Lincoln had a big, fancy, upscale lounge-looking display at the Detroit Auto Show this week that screamed "We're not a dead brand yet!" but their lineup says "We could use some fresh ideas!" Why not go with one of the weirdest cars ever to wear a Lincoln badge?

Yes, that car you're looking at is a Lincoln. Not a CitroΓ«n, not an Audi, but a Lincoln. The luxury division of Ford, the one that got famous making big, stylish sedans and coupes once made a Kammback spaceship in the 1980s. This is the Lincoln Quicksilver Ghia Concept.

And now you can own it too if you really want.

(Welcome to Long Lost Concept Cars, a new semi-regular series on Fridays where we highlight amazing concepts from years past that never made it to production β€” but maybe should have.)


The Quicksilver Ghia concept doesn't look like any Lincoln before or since because it was designed in a faraway land called Europe. Specifically, in Italy, by the firm Carrozzeria Ghia, which at the time of the Quicksilver's debut in the 1980s was a division of Ford itself.

Ghia has a long history of designing and/or building interesting cars for the Ford family, including Lincoln. They built the Lincoln Futura in 1955, which Adam West famously later painted black so he could use it to fight crime. Lots of top-model Fords have worn the Ghia badge over the years as well.


This teardrop-shaped, ultra-aerodynamic Quicksilver Ghia debuted in Europe and proved so popular that it was used in auto shows for years in the 1980s. It didn't result in any production Lincolns β€” let alone Fords in general β€” but its retro-futuristic looks still stand out today.

Also, now you can buy it. This particular Quicksilver Ghia is going up for auction at Mecum fairly soon; they expect it will fetch somewhere between $60,000 and $75,000, if not more. It's generally quite rare for concept cars to go to auction, especially ones that run.

Oh yeah. This baby is an actual, working car.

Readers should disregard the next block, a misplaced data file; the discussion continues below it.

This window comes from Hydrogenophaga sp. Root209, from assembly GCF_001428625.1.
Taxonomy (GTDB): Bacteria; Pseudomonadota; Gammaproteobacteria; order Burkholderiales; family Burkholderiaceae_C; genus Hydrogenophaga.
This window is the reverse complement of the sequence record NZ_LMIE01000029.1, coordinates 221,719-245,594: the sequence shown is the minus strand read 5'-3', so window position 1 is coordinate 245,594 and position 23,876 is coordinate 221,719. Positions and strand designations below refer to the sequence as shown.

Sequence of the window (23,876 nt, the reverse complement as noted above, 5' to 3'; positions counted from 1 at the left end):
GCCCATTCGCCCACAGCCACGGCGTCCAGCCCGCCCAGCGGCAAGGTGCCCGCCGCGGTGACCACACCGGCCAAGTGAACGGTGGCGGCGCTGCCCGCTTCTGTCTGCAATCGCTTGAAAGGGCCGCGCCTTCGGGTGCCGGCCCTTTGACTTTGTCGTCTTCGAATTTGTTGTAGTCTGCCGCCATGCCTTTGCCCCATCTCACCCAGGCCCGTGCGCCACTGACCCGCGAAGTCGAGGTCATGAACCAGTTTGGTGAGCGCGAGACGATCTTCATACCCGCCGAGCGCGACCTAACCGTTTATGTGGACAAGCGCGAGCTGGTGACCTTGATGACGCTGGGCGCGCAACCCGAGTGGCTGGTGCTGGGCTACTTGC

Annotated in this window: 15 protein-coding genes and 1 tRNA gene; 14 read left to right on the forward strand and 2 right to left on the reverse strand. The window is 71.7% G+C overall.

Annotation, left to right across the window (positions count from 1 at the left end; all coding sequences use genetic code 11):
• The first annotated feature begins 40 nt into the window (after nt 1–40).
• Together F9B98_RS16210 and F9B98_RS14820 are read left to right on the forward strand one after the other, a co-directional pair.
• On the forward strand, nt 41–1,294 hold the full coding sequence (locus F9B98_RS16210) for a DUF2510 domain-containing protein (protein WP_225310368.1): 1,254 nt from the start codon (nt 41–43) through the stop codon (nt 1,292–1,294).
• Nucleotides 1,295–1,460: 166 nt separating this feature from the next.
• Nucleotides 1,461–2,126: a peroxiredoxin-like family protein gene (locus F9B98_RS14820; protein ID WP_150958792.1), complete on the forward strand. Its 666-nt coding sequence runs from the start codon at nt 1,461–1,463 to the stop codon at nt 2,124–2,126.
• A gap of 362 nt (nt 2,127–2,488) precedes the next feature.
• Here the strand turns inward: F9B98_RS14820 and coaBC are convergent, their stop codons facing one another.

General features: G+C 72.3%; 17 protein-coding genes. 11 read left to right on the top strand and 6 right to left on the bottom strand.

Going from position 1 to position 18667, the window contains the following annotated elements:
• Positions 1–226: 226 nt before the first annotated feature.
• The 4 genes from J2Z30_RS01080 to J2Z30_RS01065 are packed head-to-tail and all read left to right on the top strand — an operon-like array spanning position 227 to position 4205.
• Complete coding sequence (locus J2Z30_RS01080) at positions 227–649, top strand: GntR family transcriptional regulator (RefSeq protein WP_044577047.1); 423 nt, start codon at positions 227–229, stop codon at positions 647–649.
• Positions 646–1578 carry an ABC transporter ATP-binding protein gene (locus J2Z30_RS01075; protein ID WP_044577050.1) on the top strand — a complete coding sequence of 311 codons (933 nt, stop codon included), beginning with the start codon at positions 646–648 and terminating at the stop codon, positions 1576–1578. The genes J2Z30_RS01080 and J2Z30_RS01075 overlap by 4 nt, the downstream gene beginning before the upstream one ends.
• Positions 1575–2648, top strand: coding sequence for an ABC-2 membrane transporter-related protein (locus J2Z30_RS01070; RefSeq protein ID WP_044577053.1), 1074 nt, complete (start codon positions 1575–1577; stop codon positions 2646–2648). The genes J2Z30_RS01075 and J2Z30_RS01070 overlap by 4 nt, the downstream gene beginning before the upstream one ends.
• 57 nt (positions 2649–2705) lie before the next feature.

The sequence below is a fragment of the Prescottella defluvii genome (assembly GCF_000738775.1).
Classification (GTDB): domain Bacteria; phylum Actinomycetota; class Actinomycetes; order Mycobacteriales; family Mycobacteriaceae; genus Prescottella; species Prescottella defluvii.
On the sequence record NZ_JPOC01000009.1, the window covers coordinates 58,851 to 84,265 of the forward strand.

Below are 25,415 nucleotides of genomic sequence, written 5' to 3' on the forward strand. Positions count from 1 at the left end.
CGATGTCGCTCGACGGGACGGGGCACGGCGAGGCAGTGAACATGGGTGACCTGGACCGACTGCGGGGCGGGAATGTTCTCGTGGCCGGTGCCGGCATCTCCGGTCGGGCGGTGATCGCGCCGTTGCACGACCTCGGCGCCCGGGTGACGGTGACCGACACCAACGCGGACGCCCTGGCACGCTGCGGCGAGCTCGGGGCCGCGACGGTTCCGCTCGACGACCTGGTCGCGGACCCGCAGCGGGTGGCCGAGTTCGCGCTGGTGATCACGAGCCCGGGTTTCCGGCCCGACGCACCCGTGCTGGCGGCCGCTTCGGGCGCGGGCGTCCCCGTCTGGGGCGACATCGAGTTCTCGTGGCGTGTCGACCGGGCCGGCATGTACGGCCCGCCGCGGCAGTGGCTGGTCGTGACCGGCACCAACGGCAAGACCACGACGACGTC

What was it? A five-door wagon that used the Kammback (or Kammtail) design that had become popular for its aerodynamic qualities in the 60s and 70s, the Quicksilver Ghia was developed for the 1983 Geneva Auto Show. (Of course it was Geneva. This may have caused a riot in Detroit.) It proved to be so popular, so ahead of its time, that it ran the global auto show circuit until 1986.


What were the specs? The Ghia was actually based on the chassis of a British AC 3000ME sports car that had been lengthened by nearly a foot, according to Mecum. It was driven by the ancient, ubiquitous 2.8-liter Cologne V6 β€” which did a terrible job of being an engine in all sorts of neat cars β€” with an unspecified amount of power mated to a five-speed manual.

What else made it special? Besides the Lincoln badge? Well, as Hooniverse noted this week, that design resulted in a super-low .30 coefficient of drag, making it more aerodynamic than a Lexus LFA. It's mid-engined, too; the motor and transmission were placed just ahead of the rear axle for superior weight distribution.


What did it look like on the inside? Maybe not as out there as some crazy early 1980s European cars, but still very unique. The doors and seats are covered in the same cloth, and the shifter is gated. Check out those steering wheel buttons too! Ahead of its time. It sure didn't look like the inside of any other 1983 Lincoln.

Did it actually run? Indeed it did, which isn't always the case with concept cars.


Was it ever planned for production? It doesn't seem that it was. Here's what Autoweek said about the car:

This design ultimately did not lead to a production car from any of the Ford Motor Company brands, an opportunity missed perhaps, but other automakers seized upon the packaging this concept presented. Today the design still seems relatively fresh (compared to some other concepts from the 1980s) and it's still hard to believe that it predates the debut of the Taurus by three years. Aside from the position of the engine, there wasn't really anything prohibitively expensive from a production standpoint about this car, or anything that presented unsolvable engineering issues.


Should it have been produced? I don't know. Maybe? What it it had been? What if this had become the new flagship car for Lincoln? At the time, they were still producing those horrendous neo-Baroque monstrosities while Mercedes-Benz and BMW were at work redefining luxury and performance for a younger generation of Americans.

Maybe the Quicksilver could have set Lincoln on a different path, one with high technology and avant garde design. Of course, this was an American car company in the 1980s, so it's hard to fathom that they would have ever gone with anything this radical.

It probably wouldn't have worked. But it's fun to think about.